For Carrie Mae Weems, being in Havana is not a novelty. In 2001 she exhibited the series Dreaming in Cuba here, an impeccable photo essay and visual poetry about the daily life of the African-Americans population in a context of continuous revolutionary transformations.
At that time, she was already a recognized artist in the United States, given her aesthetic achievements and outstanding social activism, advocating for Black communities and the emancipation of women.
Among her most notable works are the collections Family pictures and stories (1984), It’s no joke (1987-88), American icons (1988-89), and Colored People (1989-90), in which photos are accompanied by texts on stereotyped views of Blacks. Kitchen Table (1990) and From here I saw what happened and I cried (1995-96) represented turning points in her discourse, adding more force: on the one hand exposing the mobilizing factors behind the empowerment of African-American women, and on the other, appropriating 30 images from anthropological studies on the iconography of the Civil War and advertising, to draw attention to the racial discrimination. Tireless in her search, Weems resorts to photography, video, and performance to question realities.
The Weems who arrived at the XIII Havana Biennial is one who has reached a high level of artistic development, and assumed a remarkable position in the public life of her country. She did not come alone, but leading a multidisciplinary project, The spirit that resides, from the Carr Center, in which Ricky Weaver, Viktor L. Ewing-Givens, Katrina Sarah Miller, Erin Falker, Nadia Alexis, Ganavya Doraiswamy and Andrew Wilson also participated.
Her personal contribution to the project can be seen in prints on fabric, including a very powerful one reflecting violence against Black skinned citizens of the United States.
"Freedom must be conquered every day," Carrie Mae says, "and the voice of the other is just as important as one’s own, or more so. That is why I give great importance to this communion of different languages to achieve an objective. Nobody owns the truth, but among all of us we can get closer to what we want to convey. In all this, there is a vision in which the political, the cultural, the intellectual, and the emotional intersect. For ideas to triumph, we have the duty to expose and discuss them; that is what this exhibition is about, which I am happy to share with you in a framework of so much creative life, the Havana Biennial of Havana."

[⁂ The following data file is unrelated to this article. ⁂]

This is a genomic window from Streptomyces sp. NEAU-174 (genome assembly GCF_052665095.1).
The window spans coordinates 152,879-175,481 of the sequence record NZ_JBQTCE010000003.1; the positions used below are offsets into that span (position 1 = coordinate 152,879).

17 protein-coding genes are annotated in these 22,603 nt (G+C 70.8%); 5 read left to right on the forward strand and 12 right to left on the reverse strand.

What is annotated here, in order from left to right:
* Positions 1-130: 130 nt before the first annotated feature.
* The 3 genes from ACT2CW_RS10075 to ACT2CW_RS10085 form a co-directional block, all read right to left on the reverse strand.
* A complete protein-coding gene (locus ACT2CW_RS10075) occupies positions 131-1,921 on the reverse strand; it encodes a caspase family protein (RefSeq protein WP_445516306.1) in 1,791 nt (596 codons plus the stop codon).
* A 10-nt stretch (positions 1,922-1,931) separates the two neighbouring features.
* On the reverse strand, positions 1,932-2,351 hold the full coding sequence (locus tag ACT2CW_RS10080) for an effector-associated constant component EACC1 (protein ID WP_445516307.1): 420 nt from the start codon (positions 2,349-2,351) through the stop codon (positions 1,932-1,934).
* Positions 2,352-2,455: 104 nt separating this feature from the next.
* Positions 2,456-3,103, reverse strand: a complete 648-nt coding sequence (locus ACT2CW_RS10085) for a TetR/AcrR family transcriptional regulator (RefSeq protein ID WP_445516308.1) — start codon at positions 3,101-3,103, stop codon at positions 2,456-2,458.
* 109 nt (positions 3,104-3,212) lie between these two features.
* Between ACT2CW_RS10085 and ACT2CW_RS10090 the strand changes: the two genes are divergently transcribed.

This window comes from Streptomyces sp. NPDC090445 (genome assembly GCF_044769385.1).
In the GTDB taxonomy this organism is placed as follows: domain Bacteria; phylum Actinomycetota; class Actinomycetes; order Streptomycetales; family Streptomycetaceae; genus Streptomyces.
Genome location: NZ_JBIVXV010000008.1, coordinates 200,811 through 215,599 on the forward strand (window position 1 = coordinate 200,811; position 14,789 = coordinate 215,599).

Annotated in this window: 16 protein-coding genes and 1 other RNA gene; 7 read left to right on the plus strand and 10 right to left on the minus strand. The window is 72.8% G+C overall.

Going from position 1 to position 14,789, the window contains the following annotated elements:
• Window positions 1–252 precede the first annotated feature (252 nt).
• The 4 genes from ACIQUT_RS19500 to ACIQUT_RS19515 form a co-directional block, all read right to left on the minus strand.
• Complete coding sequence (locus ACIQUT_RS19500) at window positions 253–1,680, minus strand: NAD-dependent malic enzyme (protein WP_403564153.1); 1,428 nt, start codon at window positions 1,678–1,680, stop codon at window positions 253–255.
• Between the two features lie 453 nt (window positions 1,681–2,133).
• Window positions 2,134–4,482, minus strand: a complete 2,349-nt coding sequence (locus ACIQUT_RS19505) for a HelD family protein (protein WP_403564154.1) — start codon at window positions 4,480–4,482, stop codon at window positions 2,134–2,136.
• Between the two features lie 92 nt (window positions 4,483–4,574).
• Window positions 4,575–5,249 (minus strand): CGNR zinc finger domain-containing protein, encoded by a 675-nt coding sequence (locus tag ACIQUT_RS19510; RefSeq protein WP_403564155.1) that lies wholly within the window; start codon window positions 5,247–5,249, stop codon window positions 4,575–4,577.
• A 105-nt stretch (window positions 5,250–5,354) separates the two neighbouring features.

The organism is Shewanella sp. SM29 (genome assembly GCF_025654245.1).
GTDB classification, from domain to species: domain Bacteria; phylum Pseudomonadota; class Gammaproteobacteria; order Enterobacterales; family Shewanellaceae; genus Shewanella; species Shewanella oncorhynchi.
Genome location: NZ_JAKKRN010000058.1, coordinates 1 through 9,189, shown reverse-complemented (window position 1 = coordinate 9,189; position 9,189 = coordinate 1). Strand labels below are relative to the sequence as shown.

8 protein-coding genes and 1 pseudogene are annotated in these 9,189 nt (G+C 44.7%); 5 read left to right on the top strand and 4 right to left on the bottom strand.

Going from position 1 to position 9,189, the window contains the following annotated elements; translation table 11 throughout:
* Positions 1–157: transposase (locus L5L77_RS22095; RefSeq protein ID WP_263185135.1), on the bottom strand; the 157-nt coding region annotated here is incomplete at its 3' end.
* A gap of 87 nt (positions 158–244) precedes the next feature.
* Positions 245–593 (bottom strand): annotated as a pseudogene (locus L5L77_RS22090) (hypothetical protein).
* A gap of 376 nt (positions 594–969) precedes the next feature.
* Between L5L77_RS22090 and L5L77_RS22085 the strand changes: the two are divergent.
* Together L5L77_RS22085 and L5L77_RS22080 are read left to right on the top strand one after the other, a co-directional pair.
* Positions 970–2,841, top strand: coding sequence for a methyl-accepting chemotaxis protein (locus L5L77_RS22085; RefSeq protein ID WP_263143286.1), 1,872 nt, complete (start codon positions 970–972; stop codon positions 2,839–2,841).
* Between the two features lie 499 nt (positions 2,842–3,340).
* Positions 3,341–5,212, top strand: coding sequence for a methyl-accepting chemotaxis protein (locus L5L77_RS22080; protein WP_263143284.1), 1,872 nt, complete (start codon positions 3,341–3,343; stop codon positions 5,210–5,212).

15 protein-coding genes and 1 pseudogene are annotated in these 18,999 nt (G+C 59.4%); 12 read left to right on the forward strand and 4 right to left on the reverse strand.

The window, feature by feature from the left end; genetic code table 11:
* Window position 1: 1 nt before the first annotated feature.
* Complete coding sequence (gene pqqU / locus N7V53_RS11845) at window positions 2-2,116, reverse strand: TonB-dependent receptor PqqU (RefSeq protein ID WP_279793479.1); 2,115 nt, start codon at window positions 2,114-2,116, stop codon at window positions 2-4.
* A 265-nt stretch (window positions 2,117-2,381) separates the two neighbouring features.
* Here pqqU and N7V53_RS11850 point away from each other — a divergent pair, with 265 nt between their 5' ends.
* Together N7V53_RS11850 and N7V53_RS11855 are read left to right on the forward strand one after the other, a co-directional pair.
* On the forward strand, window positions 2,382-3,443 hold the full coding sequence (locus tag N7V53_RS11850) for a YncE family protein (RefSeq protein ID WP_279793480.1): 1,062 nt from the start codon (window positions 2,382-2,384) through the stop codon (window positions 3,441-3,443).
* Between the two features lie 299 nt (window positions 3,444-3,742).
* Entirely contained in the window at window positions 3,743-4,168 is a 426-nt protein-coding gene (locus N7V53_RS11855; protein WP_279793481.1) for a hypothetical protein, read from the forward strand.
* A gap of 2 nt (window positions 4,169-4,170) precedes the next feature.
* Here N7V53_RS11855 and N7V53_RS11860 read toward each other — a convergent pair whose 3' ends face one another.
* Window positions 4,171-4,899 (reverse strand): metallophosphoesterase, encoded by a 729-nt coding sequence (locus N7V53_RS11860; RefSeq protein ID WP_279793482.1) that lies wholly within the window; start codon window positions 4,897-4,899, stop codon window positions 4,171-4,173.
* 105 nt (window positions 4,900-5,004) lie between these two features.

The exhibition was shown in a house on San Lázaro Street, in Centro Habana, near the Malecón, close to the urban beat. Carrie Mae held a discussion with professors, students, and the general public at the National Museum of Fine Arts about her three and a half decades of creation and activism, and also joined the “Ríos intermitentes” program, hosted by outstanding artist María Magdalena Campos Pons, in Matanzas.
When I spoke with her in Havana, I recalled that in August of last year, Time magazine published a portrait of the filmmaker Spike Lee on its cover, and featured an article about the impact of his film Blackkklansman, recently screened in Cuba and reviewed by my colleague Rolando Pérez Betancourt. Lee and Weems share a strong connection, nurtured by a community of political and social interests.
She is very clear about her philosophy of life: "In the darkest hours, the struggle is to keep pushing, to move forward, to rebel and protest, to raise our voices against all forms of injustice, as we try to overcome the mistakes of the past, advance to a terrain higher, and cling more to hope .” (Quotes translated from the Spanish version of this article)